Transformation Functions

Some data types are implemented in a different enough way that a transformation function is necessary. This function must be written in Common lisp and is searched in the pgloader.transforms package.

Some default transformation function are provided with pgloader, and you can use the –load command line option to load and compile your own lisp file into pgloader at runtime. For your functions to be found, remember to begin your lisp file with the following form:

(in-package #:pgloader.transforms)

The provided transformation functions are:

  • zero-dates-to-null

    When the input date is all zeroes, return nil, which gets loaded as a PostgreSQL NULL value.

  • date-with-no-separator

    Applies zero-dates-to-null then transform the given date into a format that PostgreSQL will actually process:

    In:  "20041002152952"
    Out: "2004-10-02 15:29:52"
  • time-with-no-separator

    Transform the given time into a format that PostgreSQL will actually process:

    In:  "08231560"
    Out: "08:23:15.60"
  • tinyint-to-boolean

    As MySQL lacks a proper boolean type, tinyint is often used to implement that. This function transforms 0 to ‘false’ and anything else to ‘true’.

  • bits-to-boolean

    As MySQL lacks a proper boolean type, BIT is often used to implement that. This function transforms 1-bit bit vectors from 0 to f and any other value to t..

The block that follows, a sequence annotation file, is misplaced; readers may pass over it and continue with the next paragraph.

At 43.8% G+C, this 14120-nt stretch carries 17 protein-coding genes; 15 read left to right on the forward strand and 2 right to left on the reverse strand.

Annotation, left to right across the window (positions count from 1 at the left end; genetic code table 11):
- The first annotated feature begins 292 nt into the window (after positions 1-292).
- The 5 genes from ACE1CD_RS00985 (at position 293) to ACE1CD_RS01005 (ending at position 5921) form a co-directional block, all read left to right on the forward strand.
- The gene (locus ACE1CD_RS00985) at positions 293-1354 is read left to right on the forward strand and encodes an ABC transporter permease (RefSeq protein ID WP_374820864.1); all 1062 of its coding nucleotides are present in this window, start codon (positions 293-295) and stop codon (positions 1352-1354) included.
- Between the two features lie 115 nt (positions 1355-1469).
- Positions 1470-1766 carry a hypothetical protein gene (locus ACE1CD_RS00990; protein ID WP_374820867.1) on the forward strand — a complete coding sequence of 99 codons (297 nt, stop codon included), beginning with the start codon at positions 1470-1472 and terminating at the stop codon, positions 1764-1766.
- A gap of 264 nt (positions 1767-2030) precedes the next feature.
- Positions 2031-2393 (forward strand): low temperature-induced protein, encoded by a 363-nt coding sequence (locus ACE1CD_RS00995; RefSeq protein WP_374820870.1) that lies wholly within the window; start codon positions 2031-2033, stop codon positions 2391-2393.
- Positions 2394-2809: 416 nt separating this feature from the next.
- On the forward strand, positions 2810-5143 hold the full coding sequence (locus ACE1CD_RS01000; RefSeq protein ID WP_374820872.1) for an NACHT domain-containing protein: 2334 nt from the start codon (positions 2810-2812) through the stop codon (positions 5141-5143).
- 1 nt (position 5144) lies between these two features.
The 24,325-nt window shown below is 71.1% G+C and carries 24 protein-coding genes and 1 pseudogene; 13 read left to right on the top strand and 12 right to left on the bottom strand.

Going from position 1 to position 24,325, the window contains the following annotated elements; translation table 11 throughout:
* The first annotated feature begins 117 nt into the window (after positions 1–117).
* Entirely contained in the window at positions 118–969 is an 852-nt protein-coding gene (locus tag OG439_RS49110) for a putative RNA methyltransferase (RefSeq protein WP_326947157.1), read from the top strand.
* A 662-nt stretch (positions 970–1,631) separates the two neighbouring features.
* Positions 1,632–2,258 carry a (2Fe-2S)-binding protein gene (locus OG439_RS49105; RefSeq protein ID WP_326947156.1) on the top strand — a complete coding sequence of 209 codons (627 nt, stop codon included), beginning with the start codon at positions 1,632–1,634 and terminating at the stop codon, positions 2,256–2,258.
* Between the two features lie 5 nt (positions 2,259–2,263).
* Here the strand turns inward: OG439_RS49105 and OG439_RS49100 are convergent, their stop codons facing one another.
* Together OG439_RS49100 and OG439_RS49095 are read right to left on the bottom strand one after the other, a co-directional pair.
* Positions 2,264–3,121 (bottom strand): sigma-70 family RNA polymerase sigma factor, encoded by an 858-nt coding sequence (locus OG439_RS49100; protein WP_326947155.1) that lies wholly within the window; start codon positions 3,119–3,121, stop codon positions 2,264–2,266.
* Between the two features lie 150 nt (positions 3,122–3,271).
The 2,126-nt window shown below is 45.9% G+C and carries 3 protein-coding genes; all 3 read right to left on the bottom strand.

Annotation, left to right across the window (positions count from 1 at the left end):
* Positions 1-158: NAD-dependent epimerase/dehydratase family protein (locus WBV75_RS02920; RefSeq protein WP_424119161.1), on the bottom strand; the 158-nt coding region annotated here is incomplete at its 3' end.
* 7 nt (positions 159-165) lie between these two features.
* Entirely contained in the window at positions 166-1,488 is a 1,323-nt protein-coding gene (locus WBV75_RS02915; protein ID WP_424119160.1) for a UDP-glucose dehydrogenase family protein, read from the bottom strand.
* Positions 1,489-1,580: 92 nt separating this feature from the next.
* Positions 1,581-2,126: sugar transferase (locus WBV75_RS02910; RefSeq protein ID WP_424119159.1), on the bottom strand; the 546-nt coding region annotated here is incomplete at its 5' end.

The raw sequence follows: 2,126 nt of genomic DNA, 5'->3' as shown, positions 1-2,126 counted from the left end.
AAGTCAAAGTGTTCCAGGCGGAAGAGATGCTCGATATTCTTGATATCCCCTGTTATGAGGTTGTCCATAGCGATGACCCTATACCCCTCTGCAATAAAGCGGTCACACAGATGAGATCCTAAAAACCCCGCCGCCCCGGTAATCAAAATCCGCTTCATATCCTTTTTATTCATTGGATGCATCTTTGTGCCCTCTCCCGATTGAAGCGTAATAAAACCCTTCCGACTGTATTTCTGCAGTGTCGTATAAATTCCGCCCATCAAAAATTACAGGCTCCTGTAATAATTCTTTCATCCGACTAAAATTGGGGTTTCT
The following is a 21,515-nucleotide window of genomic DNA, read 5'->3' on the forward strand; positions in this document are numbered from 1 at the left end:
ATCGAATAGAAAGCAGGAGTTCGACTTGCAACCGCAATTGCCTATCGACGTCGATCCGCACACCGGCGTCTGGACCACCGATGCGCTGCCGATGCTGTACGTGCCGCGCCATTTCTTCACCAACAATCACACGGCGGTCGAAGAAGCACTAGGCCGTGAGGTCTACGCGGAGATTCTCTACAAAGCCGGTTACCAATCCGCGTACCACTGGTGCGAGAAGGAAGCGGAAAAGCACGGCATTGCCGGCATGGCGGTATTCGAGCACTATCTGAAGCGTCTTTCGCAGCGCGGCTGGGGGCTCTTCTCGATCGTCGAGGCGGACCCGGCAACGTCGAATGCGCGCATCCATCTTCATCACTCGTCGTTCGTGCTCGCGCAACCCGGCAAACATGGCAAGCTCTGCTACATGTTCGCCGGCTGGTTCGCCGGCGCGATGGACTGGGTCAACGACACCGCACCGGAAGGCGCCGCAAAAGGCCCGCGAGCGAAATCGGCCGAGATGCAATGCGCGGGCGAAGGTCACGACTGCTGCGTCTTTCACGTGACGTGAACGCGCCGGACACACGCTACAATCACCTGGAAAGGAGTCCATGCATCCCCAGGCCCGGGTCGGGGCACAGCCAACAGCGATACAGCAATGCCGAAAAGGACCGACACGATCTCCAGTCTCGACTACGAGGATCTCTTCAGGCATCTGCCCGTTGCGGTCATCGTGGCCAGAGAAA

• int-to-ip

    Convert an integer into a dotted representation of an ip4.

    In:  18435761
    Out: ""
  • ip-range

    Converts a couple of integers given as strings into a range of ip4.

    In:  "16825344" "16825599"
    Out: ""
  • convert-mysql-point

    Converts from the astext representation of points in MySQL to the PostgreSQL representation.

    In:  "POINT(48.5513589 7.6926827)"
    Out: "(48.5513589,7.6926827)"
  • integer-to-string

    Converts a integer string or a Common Lisp integer into a string suitable for a PostgreSQL integer. Takes care of quoted integers.

    In:  "\"0\""
    Out: "0"
  • float-to-string

    Converts a Common Lisp float into a string suitable for a PostgreSQL float:

    In:  100.0d0
    Out: "100.0"
  • hex-to-dec

    Converts a string containing an hexadecimal representation of a number into its decimal representation:

    In:  "deadbeef"
    Out: "3735928559"
  • set-to-enum-array

    Converts a string representing a MySQL SET into a PostgreSQL Array of Enum values from the set.

    In: "foo,bar"
    Out: "{foo,bar}"
  • empty-string-to-null

    Convert an empty string to a null.

  • right-trim

    Remove whitespace at end of string.

  • remove-null-characters

    Remove NUL characters (0x0) from given strings.

  • byte-vector-to-bytea

    Transform a simple array of unsigned bytes to the PostgreSQL bytea Hex Format representation as documented at

  • sqlite-timestamp-to-timestamp

    SQLite type system is quite interesting, so cope with it here to produce timestamp literals as expected by PostgreSQL. That covers year only on 4 digits, 0 dates to null, and proper date strings.

  • sql-server-uniqueidentifier-to-uuid

    The SQL Server driver receives data fo type uniqueidentifier as byte vector that we then need to convert to an UUID string for PostgreSQL COPY input format to process.

  • unix-timestamp-to-timestamptz

    Converts a unix timestamp (number of seconds elapsed since beginning of 1970) into a proper PostgreSQL timestamp format.

  • varbinary-to-string

    Converts binary encoded string (such as a MySQL varbinary entry) to a decoded text, using the table’s encoding that may be overloaded with the DECODING TABLE NAMES MATCHING clause.